On our last full day we did a lot of local sightseeing, visiting places where they make handmade crafts and artwork, and saw some local traditional Peruvian dances. We got a little hungry so Pablo took us to another great place, called Pescados Capitales (capital fish) which is cleverly designed to sound like pecados capitales (capital sins), and the menu items are named after the seven deadly sins: greed, wrath, sloth, pride lust, envy and gluttony.  My favorite dishes were the conchitas (scallops).  We had one plate that was raw with jicama, fresh summer peas, red onion, cilantro, peppers and corn (to die for, by the way) and another plate broiled with melted parmesan.  I’d go back and order both of them in a heartbeat.  But we had to save room for dinner, and I’m so glad we did.

Marinera Nortena

Our last meal was at Fiesta in Miraflores.  It was the perfect way to end our truly memorable time in Lima.  Fiesta is a place that specializes in northern Peruvian Chiclayo cuisine, and you can smell the Andean spices when you walk in.  It felt a little upscale for us, since we were dressed very casually, but the staff treated us nicely.  Pablo urged everyone to order the arroz con pato (rice with duck) but I decided to go my own route.  Silly me.  Since I liked the Asian flavor at Tanta so much, I ordered lomo saltado, which is marinated beef tenderloin cooked in a wok with tomatoes, onion, aji peppers and soy sauce.  Delicious?  Yes.  But my other half took Pablo’s advice and ordered the arroz con pato.  It came in a steaming pot that smelled of heaven.  I realized my mistake when he didn’t immediately offer me a bite.  He had beaten me at this round and I had major order envy. Finally he felt sorry for me and gave me a bite.  And that’s the moment my life changed, folks.   The duck was so tender.  And perfect.  The taste…mind blowingly good.  Genius, really.  Frankly, I don’t know why Fiesta has anything else on its menu.  In this simple, regional dish, rice and duck cook together with coriander, pumpkin (a special local loche breed), peppers and corn to create the single most stunningly good thing I’ve ever eaten.  You could throw every positive adjective in the dictionary at this dish and it would probably still fall short of describing how truly special and wonderful it is.  There has to be a little bit of magic something in there, I’m sure of it.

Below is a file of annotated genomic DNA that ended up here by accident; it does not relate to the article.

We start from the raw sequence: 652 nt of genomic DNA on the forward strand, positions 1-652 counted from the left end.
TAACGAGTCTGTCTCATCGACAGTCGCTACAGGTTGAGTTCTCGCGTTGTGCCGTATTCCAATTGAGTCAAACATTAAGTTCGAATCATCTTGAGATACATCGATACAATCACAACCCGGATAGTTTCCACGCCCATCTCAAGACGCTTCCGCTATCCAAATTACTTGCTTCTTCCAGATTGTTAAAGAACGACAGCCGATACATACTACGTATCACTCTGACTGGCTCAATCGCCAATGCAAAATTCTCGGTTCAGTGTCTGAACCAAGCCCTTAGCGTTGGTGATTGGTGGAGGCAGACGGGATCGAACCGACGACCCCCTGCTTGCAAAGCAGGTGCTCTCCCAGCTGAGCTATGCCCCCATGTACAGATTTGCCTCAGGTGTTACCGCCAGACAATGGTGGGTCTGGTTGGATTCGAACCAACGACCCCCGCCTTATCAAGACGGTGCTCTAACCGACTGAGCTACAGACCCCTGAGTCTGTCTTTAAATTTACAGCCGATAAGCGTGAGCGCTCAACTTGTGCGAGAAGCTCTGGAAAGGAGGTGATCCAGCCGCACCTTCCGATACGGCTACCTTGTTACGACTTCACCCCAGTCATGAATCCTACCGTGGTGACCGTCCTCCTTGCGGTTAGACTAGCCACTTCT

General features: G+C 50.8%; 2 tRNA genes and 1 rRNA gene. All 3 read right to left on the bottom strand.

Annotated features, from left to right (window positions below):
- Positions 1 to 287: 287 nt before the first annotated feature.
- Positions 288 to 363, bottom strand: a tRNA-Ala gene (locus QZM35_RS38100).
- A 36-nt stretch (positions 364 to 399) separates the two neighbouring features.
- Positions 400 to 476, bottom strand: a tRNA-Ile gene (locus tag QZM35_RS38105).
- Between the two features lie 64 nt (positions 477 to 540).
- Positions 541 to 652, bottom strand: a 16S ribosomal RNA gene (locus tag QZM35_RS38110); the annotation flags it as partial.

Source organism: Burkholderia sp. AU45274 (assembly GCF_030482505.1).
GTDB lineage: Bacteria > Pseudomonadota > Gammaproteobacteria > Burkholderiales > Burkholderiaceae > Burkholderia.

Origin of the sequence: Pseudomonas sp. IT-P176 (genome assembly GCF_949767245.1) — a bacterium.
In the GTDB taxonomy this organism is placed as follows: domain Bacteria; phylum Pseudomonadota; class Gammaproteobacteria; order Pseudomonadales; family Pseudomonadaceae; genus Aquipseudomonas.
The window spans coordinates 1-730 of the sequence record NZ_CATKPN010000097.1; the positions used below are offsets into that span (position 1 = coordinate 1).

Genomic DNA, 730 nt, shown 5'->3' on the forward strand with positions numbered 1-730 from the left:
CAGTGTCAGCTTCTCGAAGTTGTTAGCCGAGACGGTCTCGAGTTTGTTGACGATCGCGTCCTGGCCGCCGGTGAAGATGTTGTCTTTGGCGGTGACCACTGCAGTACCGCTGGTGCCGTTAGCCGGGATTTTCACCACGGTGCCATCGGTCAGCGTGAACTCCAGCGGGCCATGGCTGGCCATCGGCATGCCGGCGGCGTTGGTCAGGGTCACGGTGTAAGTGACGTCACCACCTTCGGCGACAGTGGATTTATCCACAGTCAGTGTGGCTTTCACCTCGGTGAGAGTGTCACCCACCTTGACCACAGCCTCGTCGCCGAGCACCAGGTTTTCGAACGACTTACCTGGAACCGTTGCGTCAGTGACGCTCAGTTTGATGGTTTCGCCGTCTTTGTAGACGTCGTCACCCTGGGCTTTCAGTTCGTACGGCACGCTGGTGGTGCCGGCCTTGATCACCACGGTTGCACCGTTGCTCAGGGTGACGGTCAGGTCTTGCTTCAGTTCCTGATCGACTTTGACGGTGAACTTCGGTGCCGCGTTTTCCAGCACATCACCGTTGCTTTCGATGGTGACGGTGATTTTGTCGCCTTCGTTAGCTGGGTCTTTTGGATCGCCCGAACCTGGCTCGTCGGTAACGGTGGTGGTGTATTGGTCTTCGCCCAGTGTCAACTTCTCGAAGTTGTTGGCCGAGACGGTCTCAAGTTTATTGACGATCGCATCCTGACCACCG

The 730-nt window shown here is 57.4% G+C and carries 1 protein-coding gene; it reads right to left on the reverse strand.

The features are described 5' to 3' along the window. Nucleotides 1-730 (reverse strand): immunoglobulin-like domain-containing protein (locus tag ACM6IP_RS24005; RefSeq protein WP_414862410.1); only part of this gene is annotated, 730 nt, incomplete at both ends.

Arroz con pato

And so that was the moment when I knew, without a doubt, that I had passed the point of no return.  Lima had made me fall head-over-heels in love.  In the end, I had to leave her, but Lima is the equivalent of the one that got away.  Maybe our stars will align again someday.  Here’s hoping.


2 responses to “My Love Affair with Lima: Part II

  1. It was so much fun reading your post about your love of Lima. Reading it really reminded me of myself the first few times I visited!! I am lucky enough to have married a Peruvian and we visit Lima at least once a year – and everytime I go back, I fall in love with it a little more!! 🙂